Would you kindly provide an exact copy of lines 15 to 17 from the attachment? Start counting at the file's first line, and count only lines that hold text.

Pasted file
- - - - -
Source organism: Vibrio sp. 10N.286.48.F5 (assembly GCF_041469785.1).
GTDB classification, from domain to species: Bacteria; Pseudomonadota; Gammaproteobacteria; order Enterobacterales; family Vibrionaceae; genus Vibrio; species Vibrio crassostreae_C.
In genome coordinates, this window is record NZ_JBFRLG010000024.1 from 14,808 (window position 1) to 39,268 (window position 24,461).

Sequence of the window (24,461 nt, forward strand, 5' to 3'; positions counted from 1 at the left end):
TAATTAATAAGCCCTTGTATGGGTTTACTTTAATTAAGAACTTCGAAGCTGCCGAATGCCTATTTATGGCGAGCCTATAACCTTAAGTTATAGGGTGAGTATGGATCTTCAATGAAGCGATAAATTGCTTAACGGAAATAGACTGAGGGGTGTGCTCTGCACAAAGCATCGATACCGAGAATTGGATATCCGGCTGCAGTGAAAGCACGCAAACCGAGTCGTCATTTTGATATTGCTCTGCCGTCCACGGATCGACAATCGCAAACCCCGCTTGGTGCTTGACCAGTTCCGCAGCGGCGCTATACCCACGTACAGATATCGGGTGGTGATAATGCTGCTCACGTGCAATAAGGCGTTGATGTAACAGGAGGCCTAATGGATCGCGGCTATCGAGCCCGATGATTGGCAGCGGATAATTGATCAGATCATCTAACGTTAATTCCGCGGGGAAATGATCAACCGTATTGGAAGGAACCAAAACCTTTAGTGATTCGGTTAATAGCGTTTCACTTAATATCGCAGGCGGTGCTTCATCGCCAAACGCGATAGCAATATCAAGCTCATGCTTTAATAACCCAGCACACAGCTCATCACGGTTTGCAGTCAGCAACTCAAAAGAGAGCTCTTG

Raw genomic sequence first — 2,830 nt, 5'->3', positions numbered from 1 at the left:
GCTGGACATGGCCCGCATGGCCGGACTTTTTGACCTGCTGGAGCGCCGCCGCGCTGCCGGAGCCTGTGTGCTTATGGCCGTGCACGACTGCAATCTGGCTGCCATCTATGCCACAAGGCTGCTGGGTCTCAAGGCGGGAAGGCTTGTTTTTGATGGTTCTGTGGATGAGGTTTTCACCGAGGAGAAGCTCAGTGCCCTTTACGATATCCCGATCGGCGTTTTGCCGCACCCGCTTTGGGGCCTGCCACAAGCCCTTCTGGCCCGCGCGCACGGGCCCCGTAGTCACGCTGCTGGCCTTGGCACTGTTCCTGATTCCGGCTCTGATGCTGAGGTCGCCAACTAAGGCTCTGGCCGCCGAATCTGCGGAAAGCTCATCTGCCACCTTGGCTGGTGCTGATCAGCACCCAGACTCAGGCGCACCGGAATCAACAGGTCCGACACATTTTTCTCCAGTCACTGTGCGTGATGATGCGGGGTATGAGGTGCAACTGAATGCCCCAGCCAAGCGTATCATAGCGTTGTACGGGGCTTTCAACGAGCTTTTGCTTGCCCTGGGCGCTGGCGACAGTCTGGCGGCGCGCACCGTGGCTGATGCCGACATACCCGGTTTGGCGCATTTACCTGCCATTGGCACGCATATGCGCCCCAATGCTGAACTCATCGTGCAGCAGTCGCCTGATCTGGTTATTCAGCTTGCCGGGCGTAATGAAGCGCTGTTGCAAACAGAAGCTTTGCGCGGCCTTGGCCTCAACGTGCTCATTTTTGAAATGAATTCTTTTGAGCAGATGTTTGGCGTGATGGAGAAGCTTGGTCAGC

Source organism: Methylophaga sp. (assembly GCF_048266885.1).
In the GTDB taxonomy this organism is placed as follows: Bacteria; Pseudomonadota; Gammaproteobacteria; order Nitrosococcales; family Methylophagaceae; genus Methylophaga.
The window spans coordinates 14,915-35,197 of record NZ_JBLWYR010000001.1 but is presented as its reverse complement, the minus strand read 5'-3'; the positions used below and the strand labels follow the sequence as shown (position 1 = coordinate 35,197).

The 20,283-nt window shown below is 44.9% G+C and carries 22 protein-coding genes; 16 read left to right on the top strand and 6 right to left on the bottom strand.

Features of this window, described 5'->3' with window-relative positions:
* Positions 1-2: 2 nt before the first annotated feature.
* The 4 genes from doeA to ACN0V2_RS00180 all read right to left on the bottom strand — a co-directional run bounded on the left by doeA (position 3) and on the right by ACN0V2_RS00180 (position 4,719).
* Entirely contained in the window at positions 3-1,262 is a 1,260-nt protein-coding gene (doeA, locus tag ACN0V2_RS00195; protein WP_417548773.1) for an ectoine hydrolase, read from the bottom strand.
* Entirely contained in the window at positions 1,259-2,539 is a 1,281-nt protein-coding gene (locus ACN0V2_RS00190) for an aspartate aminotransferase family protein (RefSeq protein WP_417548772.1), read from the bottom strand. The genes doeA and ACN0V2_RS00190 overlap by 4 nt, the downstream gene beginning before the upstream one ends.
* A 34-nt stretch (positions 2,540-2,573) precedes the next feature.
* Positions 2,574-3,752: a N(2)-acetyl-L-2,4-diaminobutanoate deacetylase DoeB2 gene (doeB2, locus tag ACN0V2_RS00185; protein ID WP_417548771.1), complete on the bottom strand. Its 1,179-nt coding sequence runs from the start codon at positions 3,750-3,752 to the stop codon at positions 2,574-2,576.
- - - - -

* Entirely contained in the window at positions 3-1,262 is a 1,260-nt protein-coding gene (doeA, locus tag ACN0V2_RS00195; protein WP_417548773.1) for an ectoine hydrolase, read from the bottom strand.
* Entirely contained in the window at positions 1,259-2,539 is a 1,281-nt protein-coding gene (locus ACN0V2_RS00190) for an aspartate aminotransferase family protein (RefSeq protein WP_417548772.1), read from the bottom strand. The genes doeA and ACN0V2_RS00190 overlap by 4 nt, the downstream gene beginning before the upstream one ends.
* A 34-nt stretch (positions 2,540-2,573) precedes the next feature.